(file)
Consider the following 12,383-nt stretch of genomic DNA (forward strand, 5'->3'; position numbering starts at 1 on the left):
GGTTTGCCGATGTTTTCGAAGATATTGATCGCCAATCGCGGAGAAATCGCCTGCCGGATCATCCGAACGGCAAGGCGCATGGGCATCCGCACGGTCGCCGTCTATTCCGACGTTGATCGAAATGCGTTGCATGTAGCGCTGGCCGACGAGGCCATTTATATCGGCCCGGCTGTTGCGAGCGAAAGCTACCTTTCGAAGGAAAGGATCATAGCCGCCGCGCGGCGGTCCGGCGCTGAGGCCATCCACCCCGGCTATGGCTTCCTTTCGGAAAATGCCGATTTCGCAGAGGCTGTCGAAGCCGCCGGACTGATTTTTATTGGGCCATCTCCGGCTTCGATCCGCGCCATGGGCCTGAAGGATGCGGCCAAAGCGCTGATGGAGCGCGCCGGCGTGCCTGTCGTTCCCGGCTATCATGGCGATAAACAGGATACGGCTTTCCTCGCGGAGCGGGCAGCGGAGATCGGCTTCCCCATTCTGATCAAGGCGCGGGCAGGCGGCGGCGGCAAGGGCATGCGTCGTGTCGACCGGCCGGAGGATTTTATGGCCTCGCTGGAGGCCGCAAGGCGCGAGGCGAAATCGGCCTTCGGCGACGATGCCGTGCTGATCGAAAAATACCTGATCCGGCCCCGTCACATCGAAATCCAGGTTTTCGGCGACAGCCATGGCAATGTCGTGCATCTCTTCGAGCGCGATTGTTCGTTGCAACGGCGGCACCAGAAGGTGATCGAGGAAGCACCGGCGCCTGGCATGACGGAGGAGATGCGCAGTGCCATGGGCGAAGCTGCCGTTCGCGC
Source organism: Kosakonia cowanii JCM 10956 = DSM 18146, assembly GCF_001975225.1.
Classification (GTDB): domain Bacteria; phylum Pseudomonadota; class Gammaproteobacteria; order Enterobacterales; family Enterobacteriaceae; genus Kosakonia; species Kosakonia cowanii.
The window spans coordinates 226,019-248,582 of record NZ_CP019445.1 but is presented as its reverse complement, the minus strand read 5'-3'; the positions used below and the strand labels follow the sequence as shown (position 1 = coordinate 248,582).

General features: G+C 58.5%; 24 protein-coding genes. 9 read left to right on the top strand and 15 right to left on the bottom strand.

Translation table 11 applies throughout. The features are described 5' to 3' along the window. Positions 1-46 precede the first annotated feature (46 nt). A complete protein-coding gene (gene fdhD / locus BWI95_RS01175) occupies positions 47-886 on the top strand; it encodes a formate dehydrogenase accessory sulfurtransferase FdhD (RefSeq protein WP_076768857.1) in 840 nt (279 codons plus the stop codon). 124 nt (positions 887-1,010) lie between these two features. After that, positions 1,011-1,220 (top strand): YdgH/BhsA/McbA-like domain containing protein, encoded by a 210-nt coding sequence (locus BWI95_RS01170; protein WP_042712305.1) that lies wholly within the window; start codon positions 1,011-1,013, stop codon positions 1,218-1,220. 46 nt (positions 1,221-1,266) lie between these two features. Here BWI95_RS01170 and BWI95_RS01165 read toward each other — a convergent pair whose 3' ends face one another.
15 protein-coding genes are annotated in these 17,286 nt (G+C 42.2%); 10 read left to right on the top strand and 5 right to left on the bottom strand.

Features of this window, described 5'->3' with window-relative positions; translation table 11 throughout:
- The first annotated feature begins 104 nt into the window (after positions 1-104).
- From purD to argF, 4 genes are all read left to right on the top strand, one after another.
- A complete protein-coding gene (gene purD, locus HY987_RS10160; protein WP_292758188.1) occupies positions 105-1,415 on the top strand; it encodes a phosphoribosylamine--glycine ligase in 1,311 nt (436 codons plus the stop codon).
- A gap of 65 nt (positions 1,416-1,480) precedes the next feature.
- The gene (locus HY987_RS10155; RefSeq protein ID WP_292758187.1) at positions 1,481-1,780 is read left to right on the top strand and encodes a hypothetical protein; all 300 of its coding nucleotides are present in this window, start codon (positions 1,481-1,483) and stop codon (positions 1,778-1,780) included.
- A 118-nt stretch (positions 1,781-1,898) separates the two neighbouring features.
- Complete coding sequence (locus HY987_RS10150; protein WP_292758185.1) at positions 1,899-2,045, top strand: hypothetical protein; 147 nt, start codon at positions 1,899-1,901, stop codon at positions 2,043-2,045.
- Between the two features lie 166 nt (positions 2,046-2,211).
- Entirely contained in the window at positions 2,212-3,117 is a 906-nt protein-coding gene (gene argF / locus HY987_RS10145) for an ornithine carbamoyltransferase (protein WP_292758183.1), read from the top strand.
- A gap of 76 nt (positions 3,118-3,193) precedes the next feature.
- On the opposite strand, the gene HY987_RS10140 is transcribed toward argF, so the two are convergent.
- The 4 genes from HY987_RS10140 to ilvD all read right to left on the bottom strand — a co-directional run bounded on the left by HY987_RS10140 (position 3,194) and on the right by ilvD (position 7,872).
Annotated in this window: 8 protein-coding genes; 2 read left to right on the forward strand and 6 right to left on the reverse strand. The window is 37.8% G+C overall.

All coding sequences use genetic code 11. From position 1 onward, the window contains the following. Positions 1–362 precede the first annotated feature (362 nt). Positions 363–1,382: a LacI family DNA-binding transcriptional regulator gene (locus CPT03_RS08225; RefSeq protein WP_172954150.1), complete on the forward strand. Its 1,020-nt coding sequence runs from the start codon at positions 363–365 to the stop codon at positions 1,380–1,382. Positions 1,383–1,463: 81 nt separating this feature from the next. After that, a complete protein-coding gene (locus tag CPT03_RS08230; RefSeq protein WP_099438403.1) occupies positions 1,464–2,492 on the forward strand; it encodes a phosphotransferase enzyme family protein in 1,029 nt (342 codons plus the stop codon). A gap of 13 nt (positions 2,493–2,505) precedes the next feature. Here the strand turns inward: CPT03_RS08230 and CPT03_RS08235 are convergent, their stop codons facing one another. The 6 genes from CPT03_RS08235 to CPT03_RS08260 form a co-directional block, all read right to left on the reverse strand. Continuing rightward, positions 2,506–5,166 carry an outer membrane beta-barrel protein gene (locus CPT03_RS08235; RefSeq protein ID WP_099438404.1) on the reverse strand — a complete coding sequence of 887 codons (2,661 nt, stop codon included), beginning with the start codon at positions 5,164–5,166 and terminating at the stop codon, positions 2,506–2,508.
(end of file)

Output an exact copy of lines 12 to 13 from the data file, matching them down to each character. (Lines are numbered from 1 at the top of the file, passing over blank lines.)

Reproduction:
- A complete protein-coding gene (gene purD, locus HY987_RS10160; protein WP_292758188.1) occupies positions 105-1,415 on the top strand; it encodes a phosphoribosylamine--glycine ligase in 1,311 nt (436 codons plus the stop codon).
- A gap of 65 nt (positions 1,416-1,480) precedes the next feature.